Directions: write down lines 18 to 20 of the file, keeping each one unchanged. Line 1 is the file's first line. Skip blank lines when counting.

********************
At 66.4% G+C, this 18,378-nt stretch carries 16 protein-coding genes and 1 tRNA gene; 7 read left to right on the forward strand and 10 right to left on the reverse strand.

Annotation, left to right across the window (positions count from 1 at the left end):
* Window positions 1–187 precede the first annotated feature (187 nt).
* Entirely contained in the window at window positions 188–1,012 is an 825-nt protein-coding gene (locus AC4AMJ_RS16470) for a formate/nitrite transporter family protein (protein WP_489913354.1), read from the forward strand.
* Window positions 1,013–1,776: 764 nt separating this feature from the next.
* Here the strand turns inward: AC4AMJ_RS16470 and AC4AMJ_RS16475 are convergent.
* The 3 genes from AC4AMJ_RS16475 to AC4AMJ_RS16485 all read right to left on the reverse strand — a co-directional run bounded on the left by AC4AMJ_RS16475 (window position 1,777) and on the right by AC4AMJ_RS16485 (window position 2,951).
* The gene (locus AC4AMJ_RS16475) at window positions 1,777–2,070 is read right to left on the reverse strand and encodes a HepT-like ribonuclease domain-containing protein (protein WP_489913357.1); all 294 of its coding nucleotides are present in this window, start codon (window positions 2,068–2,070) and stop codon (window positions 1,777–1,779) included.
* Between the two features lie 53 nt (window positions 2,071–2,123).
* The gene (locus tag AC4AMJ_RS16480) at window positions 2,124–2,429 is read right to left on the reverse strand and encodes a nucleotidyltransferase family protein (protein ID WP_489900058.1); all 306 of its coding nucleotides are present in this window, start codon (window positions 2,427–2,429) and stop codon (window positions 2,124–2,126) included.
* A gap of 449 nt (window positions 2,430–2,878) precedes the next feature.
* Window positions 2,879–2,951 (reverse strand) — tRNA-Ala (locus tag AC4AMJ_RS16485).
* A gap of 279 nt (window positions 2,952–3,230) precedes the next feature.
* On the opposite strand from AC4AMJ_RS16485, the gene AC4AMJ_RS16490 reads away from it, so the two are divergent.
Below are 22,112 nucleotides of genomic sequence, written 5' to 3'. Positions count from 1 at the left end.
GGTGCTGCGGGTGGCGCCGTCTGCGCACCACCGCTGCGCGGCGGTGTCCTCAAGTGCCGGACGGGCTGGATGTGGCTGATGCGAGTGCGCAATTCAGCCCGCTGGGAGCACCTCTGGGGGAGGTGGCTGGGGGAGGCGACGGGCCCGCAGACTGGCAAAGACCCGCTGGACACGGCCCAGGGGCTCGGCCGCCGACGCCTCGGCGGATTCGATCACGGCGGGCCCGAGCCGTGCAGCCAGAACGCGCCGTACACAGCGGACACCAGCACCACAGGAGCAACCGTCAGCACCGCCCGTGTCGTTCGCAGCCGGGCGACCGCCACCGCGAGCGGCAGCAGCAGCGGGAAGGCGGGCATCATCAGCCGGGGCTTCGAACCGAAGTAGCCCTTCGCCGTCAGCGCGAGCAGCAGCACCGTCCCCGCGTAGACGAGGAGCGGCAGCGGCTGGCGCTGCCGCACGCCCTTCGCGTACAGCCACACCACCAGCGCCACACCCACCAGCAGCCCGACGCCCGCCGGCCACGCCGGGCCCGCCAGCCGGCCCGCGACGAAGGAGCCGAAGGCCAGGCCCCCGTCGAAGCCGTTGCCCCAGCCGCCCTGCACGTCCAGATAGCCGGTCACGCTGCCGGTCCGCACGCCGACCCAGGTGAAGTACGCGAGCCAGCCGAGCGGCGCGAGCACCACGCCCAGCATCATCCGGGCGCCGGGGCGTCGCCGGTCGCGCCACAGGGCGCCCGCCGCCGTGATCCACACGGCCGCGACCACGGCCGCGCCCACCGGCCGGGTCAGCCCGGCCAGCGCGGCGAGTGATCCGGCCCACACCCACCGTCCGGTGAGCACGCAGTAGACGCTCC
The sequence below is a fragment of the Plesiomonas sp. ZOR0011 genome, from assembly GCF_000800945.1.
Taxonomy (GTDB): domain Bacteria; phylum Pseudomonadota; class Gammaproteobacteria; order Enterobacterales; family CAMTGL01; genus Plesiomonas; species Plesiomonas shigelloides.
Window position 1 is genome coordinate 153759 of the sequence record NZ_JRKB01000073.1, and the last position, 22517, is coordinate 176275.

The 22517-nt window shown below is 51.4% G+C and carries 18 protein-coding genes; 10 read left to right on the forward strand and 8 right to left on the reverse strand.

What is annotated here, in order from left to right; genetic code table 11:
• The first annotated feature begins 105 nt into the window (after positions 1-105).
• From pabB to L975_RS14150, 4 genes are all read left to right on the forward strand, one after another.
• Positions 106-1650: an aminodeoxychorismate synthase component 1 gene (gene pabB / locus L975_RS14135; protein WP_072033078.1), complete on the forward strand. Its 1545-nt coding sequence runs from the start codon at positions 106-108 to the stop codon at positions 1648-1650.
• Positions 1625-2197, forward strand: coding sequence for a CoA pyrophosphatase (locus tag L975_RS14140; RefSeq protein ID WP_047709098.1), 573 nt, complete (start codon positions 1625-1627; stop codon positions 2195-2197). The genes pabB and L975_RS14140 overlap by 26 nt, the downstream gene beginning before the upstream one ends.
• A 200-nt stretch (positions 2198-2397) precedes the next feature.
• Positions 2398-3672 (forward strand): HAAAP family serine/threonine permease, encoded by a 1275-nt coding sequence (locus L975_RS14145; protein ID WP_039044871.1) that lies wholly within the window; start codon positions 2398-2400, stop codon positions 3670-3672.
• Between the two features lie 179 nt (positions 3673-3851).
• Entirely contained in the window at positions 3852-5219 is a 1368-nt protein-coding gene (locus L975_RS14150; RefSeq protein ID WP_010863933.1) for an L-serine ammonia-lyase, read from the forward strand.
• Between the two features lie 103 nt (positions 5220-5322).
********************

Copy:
Taxonomy (GTDB): domain Bacteria; phylum Pseudomonadota; class Gammaproteobacteria; order Enterobacterales; family CAMTGL01; genus Plesiomonas; species Plesiomonas shigelloides.
Window position 1 is genome coordinate 153759 of the sequence record NZ_JRKB01000073.1, and the last position, 22517, is coordinate 176275.

The 22517-nt window shown below is 51.4% G+C and carries 18 protein-coding genes; 10 read left to right on the forward strand and 8 right to left on the reverse strand.